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Sourdough is it

I have to laugh at myself for thinking that keeping a sourdough starter on hand would be too complex and time consuming. It’s neither!

And the photo here illustrates the high rise this type of “starter” can provide for baked goods. Since I’ve had no experience with sourdough in the past, I still used commercial yeast in this loaf, too. In a few days I’ll try using just the sourdough starter. I think it will work fine!

Here’s the super simple sourdough starter recipe:

½ cup flour (any variety)

1/3 cup water (use filtered water or allow your water to sit on the counter overnight so the chlorine evaporates)

Don’t skimp on the water or your mixture will be too dry and not ferment properly.

In a small bowl, thoroughly mix the flour and water. Do NOT use a metal spoon. Silicone or wood is preferred.

Once mixed, place the flour/water in a glass container. A quart jar works very well. Wide mouth is ideal but regular mason jar works, too.

Cover the jar with either a paper towel or cheesecloth secured with a rubber band or the jar ring. I used a screen that fit inside my jar lid. You just have to keep the jar open so the fermentation can progress.

Leave the mixture sit for 24 hours. Then, on day 2 and 3, remove ½ cup of the starter (this should be about ½ of what’s in the jar). Store the starter you removed in a covered container in the refrigerator. Replace it with another well mixed batch of ½ cup flour, 1/3 cup water. Continue to store at room temperature.

On days 4-5-6, you can “feed” the starter 2x/day, removing half of it and using the same ½ cup flour and 1/3 cup water to replace it. On day 7, the starter will be ready to use to bake bread.

Use half the starter in your bread recipe (I will share mine next week), feed it and store it in the refrigerator. At this point you only need to feed it once per week if you’re not using any of it.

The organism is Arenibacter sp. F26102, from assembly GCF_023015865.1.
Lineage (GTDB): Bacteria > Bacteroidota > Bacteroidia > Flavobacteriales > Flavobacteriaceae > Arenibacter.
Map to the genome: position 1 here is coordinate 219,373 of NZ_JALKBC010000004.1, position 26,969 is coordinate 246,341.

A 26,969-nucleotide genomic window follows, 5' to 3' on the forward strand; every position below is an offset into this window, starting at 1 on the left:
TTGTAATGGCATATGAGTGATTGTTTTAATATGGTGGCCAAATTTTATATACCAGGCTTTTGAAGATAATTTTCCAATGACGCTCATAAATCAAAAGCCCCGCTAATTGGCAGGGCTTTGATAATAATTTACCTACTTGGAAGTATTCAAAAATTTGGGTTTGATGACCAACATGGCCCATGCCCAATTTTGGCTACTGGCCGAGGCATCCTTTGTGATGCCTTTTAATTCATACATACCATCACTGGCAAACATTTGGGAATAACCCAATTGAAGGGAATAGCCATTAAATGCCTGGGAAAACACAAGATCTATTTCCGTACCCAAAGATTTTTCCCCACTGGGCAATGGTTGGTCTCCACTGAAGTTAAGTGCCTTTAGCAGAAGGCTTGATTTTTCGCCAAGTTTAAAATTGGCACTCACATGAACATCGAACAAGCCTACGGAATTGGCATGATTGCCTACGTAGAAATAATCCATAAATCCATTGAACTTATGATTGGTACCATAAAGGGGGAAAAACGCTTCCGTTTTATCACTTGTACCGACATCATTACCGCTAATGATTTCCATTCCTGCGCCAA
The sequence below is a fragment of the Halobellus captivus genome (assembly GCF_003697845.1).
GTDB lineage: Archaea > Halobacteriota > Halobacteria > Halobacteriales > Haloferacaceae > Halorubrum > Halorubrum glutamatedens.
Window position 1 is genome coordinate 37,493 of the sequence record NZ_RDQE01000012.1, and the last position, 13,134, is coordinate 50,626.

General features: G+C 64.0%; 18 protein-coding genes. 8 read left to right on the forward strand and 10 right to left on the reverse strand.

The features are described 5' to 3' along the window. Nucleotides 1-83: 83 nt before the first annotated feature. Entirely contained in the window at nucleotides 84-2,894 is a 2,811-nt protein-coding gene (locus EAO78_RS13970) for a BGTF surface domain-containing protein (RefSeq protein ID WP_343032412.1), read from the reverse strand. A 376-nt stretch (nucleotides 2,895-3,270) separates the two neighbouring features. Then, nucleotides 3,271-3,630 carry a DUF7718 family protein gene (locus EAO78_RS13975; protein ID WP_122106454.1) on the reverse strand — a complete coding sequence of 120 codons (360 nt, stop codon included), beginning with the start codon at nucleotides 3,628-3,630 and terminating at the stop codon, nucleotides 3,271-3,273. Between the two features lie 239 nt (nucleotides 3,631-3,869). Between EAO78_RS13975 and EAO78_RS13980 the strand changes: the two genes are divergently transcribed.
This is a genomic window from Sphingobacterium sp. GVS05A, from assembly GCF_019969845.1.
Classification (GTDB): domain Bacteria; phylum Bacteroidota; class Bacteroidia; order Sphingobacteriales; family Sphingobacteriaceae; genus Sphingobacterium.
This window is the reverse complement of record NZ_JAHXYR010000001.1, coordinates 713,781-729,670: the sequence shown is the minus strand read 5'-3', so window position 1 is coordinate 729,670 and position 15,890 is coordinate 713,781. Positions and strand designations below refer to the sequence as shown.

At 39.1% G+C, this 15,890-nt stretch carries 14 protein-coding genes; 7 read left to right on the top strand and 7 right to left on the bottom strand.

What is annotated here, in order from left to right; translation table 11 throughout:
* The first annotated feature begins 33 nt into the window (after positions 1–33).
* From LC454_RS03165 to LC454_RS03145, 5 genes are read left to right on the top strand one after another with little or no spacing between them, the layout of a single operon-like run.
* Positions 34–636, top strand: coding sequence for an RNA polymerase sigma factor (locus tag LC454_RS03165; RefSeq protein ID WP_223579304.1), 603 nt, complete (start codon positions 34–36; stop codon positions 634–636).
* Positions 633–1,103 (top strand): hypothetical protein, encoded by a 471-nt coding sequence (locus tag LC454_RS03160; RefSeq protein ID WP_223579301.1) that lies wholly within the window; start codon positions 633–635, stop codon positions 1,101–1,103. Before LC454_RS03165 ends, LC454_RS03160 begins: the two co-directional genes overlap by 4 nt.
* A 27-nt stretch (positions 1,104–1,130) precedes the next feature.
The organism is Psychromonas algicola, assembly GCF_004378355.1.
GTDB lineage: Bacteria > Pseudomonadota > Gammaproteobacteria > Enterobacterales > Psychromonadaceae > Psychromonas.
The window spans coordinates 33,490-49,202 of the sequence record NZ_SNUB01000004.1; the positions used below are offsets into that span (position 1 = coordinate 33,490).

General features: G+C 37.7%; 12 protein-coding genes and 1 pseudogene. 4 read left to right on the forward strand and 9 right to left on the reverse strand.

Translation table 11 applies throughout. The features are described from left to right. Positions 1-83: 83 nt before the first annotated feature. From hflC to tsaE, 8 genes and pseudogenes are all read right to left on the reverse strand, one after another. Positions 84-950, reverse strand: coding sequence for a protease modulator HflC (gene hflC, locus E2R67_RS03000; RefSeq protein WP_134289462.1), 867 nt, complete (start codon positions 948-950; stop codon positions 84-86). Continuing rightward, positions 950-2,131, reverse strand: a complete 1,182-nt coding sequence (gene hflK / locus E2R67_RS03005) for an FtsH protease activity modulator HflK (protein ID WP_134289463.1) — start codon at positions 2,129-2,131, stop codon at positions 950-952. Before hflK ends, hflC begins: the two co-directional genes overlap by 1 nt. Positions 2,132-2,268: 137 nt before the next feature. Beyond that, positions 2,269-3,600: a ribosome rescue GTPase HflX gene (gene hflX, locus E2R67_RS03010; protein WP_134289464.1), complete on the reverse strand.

As you remove half the starter those first few days, you can use it in recipes such as pancakes or muffins. Here’s a delicious pancake recipe for two. If you need to make more of them, you can easily double this recipe. These were not only delicious but filling and made an awesome low-cost breakfast!

1 c. flour

¾ t baking powder

¼ t baking soda

¼ t salt

2 T sugar

2/3 c buttermilk (I use a powdered version)

½ c sourdough (let it come to room temperature or sit out overnight)

1 egg, beaten

2 T butter, melted

Sift together the flour, baking powder, soda, salt and sugar. In a separate bowl, thoroughly mix the buttermilk, sourdough, egg and butter. Combine the two mixtures. Take about ¼ cup batter per pancake as these really raise high and become thick. Cook until bubbly on top; flip and finish cooking. Top with syrup, honey, etc.

Over the coming weeks, I will share additional sourdough recipes and insights I gain through this venture.

Longtime journalist Loretta Sorensen is the author of, “Secrets To Baking Your Best Bread Ever!” and regularly shares recipes and information about bread baking on her website, www.bakeyourbestever.com.

You’ll find her book on Amazon, Barnes and Noble and at www.bakeyourbestever.com. Her weekly bread baking posts are featured at “Mother Earth Living,” “Grit Magazine,” Facebook (Secrets to Baking Your Best Ever), Twitter @bakeyourbestever and Pinterest at “Secrets to Baking Your Best Bread Ever.”

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